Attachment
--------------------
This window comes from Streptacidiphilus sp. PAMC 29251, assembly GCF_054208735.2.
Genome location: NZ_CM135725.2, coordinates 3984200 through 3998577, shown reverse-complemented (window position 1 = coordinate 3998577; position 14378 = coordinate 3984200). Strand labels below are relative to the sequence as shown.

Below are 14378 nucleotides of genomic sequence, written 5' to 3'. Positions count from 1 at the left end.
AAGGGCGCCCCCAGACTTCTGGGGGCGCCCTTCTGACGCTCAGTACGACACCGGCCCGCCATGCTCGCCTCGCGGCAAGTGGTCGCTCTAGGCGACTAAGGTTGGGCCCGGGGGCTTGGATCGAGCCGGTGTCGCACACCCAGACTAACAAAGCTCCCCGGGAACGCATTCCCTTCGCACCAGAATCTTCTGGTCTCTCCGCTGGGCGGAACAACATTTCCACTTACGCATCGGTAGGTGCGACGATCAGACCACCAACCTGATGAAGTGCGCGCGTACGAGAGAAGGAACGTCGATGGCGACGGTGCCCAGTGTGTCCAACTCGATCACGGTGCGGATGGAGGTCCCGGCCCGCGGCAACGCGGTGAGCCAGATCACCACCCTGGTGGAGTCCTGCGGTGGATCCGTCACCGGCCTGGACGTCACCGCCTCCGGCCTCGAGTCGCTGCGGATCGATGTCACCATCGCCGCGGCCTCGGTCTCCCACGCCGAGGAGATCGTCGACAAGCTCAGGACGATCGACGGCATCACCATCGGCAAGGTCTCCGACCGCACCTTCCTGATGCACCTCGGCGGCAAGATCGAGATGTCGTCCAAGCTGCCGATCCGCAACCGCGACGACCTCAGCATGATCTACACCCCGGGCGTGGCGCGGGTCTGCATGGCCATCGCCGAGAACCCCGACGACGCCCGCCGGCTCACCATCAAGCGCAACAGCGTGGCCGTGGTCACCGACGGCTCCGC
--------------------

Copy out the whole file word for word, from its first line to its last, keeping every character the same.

This window comes from Streptacidiphilus sp. PAMC 29251, assembly GCF_054208735.2.
Genome location: NZ_CM135725.2, coordinates 3984200 through 3998577, shown reverse-complemented (window position 1 = coordinate 3998577; position 14378 = coordinate 3984200). Strand labels below are relative to the sequence as shown.

Below are 14378 nucleotides of genomic sequence, written 5' to 3'. Positions count from 1 at the left end.
AAGGGCGCCCCCAGACTTCTGGGGGCGCCCTTCTGACGCTCAGTACGACACCGGCCCGCCATGCTCGCCTCGCGGCAAGTGGTCGCTCTAGGCGACTAAGGTTGGGCCCGGGGGCTTGGATCGAGCCGGTGTCGCACACCCAGACTAACAAAGCTCCCCGGGAACGCATTCCCTTCGCACCAGAATCTTCTGGTCTCTCCGCTGGGCGGAACAACATTTCCACTTACGCATCGGTAGGTGCGACGATCAGACCACCAACCTGATGAAGTGCGCGCGTACGAGAGAAGGAACGTCGATGGCGACGGTGCCCAGTGTGTCCAACTCGATCACGGTGCGGATGGAGGTCCCGGCCCGCGGCAACGCGGTGAGCCAGATCACCACCCTGGTGGAGTCCTGCGGTGGATCCGTCACCGGCCTGGACGTCACCGCCTCCGGCCTCGAGTCGCTGCGGATCGATGTCACCATCGCCGCGGCCTCGGTCTCCCACGCCGAGGAGATCGTCGACAAGCTCAGGACGATCGACGGCATCACCATCGGCAAGGTCTCCGACCGCACCTTCCTGATGCACCTCGGCGGCAAGATCGAGATGTCGTCCAAGCTGCCGATCCGCAACCGCGACGACCTCAGCATGATCTACACCCCGGGCGTGGCGCGGGTCTGCATGGCCATCGCCGAGAACCCCGACGACGCCCGCCGGCTCACCATCAAGCGCAACAGCGTGGCCGTGGTCACCGACGGCTCCGC